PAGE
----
How "Basic" is BLS in your area

TransportJockey

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We can also insert an EOA (esophogeal obtruator airway), obtain a blood glucose, and monitor end tidal/capillary CO2 (with department specific training), in addition to the national standards.


EOA? People still carry those?
 

Handsome Robb

Youngin'
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EOA? People still carry those?


Maybe I'm too young? Esophageal something airway in assuming.

Our special events EMTs can give:
Aspirin
Cool-it
Epi-pen (patient's)
Metered dose inhaler (patient's)
Nitroglycerine
Oral Glucose

And they can use:
OPAs
NPAs
AED
Traction splinting (although they get reemed if they don't call ALS for pain management prior to applying it, so once we get there they kinda become our gophers)
Pulse Oximetry
 
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Carlos Danger

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Maybe I'm too young? Esophageal something airway in assuming.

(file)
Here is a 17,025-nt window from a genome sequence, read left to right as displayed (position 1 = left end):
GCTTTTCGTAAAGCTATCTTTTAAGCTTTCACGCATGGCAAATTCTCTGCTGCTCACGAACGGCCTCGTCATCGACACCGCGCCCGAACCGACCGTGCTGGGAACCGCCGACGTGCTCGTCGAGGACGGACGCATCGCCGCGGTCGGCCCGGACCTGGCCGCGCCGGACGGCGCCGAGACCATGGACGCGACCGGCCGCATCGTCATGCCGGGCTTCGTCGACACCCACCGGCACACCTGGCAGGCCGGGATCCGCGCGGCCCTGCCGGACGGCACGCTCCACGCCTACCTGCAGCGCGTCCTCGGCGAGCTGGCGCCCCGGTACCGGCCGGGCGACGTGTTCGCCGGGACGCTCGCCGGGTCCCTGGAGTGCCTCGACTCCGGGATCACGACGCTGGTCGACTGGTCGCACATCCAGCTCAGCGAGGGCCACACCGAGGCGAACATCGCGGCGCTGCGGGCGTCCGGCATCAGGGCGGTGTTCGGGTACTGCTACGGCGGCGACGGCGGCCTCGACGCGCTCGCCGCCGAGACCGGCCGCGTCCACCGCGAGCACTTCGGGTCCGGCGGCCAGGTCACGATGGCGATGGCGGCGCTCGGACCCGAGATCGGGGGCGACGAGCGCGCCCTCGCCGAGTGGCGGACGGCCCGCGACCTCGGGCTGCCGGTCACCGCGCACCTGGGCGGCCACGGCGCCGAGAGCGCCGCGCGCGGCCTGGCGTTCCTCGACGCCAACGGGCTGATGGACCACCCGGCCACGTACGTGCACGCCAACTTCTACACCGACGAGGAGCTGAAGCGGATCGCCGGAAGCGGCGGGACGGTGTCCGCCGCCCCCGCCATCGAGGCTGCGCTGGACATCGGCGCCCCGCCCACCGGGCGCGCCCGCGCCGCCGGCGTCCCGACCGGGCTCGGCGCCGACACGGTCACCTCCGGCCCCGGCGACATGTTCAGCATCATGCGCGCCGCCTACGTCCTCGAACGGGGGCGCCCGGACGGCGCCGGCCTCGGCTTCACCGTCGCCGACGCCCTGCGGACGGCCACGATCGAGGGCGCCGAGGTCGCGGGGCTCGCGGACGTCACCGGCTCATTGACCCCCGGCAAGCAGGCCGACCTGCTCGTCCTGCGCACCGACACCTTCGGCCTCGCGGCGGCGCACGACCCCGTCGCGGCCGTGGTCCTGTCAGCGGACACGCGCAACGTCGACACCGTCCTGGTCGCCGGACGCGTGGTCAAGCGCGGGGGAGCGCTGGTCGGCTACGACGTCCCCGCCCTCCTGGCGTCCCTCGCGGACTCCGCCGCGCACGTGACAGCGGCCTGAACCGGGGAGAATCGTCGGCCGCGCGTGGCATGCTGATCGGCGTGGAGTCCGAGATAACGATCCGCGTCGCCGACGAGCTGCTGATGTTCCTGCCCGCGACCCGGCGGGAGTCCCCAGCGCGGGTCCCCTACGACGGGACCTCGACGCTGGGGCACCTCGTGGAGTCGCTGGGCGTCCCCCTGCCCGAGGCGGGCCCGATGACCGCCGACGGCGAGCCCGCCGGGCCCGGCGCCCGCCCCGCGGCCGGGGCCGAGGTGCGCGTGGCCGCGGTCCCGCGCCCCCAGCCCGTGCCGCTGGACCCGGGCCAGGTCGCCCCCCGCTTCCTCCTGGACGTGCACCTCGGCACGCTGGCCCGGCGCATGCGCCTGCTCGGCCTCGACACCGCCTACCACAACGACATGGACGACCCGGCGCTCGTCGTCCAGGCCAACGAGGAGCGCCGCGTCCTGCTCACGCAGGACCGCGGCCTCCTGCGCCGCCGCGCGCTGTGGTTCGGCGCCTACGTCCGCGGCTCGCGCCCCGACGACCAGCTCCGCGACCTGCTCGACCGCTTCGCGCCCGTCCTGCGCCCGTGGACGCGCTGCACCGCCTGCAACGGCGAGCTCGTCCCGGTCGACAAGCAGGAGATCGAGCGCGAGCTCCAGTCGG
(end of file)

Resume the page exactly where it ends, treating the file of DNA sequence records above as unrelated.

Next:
Esophageal Obturator Airway.

A horrible device that looks like the mask from a BVM with a huge ETT sticking out of the middle of it. You'd insert the tube blindly, inflate the cuff, and maintain a mask seal and ventilate. The intention was that the cuff would obturate the esophagus, essentially allowing BVM ventilations with a reduced risk of aspiration. They were known for causing esophageal rupture, pharyngeal and occasionally glottic trauma, for not allowing adequate ventilation pressures, and for generally just not working. They may have caused more aspiration than they prevented.

I am kind of surprised that they are still even being made, never mind that any agency would choose to use them over a King or an LMA.

Other than that, the RI scope for EMT-B's looks very progressive.
 
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Here's the link to San Diego County Protocol's. I can also do airway management utilizing King Airway (as part of the PETCO contract) as soon as I complete the PETCO courses.
 
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Asclepius911

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This is how I view BLS EMT in LA county: can be explained in 3 bullets:
1.Oxygen; along with BLS airway adjuncts, and bagging with anything (Als airway, trach tube, stoma, and mouth) with an "ambu" bag
2. Immobilization devices/splints: such as c-collar/backboard/pizza box cut-outs, traction splints
3. Transport- anyone with low risk fluids such as NaCl/ D5W